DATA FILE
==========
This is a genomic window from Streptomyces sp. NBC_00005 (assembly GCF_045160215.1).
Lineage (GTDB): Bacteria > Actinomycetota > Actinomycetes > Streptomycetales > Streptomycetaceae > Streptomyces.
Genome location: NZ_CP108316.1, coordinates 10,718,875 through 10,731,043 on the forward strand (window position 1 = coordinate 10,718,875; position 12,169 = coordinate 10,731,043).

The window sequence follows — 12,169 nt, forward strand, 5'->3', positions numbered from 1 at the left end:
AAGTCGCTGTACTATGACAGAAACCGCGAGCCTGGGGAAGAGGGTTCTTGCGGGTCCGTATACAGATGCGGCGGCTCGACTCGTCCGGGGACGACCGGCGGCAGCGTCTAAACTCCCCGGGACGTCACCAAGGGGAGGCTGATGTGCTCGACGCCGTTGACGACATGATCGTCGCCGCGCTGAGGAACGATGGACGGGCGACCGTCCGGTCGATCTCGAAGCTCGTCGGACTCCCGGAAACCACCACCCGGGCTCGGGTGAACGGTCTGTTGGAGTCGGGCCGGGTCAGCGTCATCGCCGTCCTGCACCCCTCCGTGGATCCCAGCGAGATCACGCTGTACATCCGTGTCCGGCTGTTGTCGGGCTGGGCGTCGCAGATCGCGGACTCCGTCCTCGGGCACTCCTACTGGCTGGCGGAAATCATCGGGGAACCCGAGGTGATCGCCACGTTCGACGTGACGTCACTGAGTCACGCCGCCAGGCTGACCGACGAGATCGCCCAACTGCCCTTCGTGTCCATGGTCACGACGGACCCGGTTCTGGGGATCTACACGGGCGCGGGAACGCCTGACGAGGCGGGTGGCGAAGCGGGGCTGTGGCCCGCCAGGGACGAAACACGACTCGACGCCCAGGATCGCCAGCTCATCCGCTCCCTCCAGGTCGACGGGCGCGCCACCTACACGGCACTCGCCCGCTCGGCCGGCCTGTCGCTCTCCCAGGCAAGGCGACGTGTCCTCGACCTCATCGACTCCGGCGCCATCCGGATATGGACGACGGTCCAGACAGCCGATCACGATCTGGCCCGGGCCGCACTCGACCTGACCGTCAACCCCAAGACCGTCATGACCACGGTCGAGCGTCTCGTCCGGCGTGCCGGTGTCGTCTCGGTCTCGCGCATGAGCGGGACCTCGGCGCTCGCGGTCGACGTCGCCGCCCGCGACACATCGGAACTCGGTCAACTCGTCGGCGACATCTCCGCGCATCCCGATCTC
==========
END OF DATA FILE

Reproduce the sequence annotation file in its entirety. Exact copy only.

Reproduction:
This is a genomic window from Streptomyces sp. NBC_00005 (assembly GCF_045160215.1).
Lineage (GTDB): Bacteria > Actinomycetota > Actinomycetes > Streptomycetales > Streptomycetaceae > Streptomyces.
Genome location: NZ_CP108316.1, coordinates 10,718,875 through 10,731,043 on the forward strand (window position 1 = coordinate 10,718,875; position 12,169 = coordinate 10,731,043).

The window sequence follows — 12,169 nt, forward strand, 5'->3', positions numbered from 1 at the left end:
AAGTCGCTGTACTATGACAGAAACCGCGAGCCTGGGGAAGAGGGTTCTTGCGGGTCCGTATACAGATGCGGCGGCTCGACTCGTCCGGGGACGACCGGCGGCAGCGTCTAAACTCCCCGGGACGTCACCAAGGGGAGGCTGATGTGCTCGACGCCGTTGACGACATGATCGTCGCCGCGCTGAGGAACGATGGACGGGCGACCGTCCGGTCGATCTCGAAGCTCGTCGGACTCCCGGAAACCACCACCCGGGCTCGGGTGAACGGTCTGTTGGAGTCGGGCCGGGTCAGCGTCATCGCCGTCCTGCACCCCTCCGTGGATCCCAGCGAGATCACGCTGTACATCCGTGTCCGGCTGTTGTCGGGCTGGGCGTCGCAGATCGCGGACTCCGTCCTCGGGCACTCCTACTGGCTGGCGGAAATCATCGGGGAACCCGAGGTGATCGCCACGTTCGACGTGACGTCACTGAGTCACGCCGCCAGGCTGACCGACGAGATCGCCCAACTGCCCTTCGTGTCCATGGTCACGACGGACCCGGTTCTGGGGATCTACACGGGCGCGGGAACGCCTGACGAGGCGGGTGGCGAAGCGGGGCTGTGGCCCGCCAGGGACGAAACACGACTCGACGCCCAGGATCGCCAGCTCATCCGCTCCCTCCAGGTCGACGGGCGCGCCACCTACACGGCACTCGCCCGCTCGGCCGGCCTGTCGCTCTCCCAGGCAAGGCGACGTGTCCTCGACCTCATCGACTCCGGCGCCATCCGGATATGGACGACGGTCCAGACAGCCGATCACGATCTGGCCCGGGCCGCACTCGACCTGACCGTCAACCCCAAGACCGTCATGACCACGGTCGAGCGTCTCGTCCGGCGTGCCGGTGTCGTCTCGGTCTCGCGCATGAGCGGGACCTCGGCGCTCGCGGTCGACGTCGCCGCCCGCGACACATCGGAACTCGGTCAACTCGTCGGCGACATCTCCGCGCATCCCGATCTC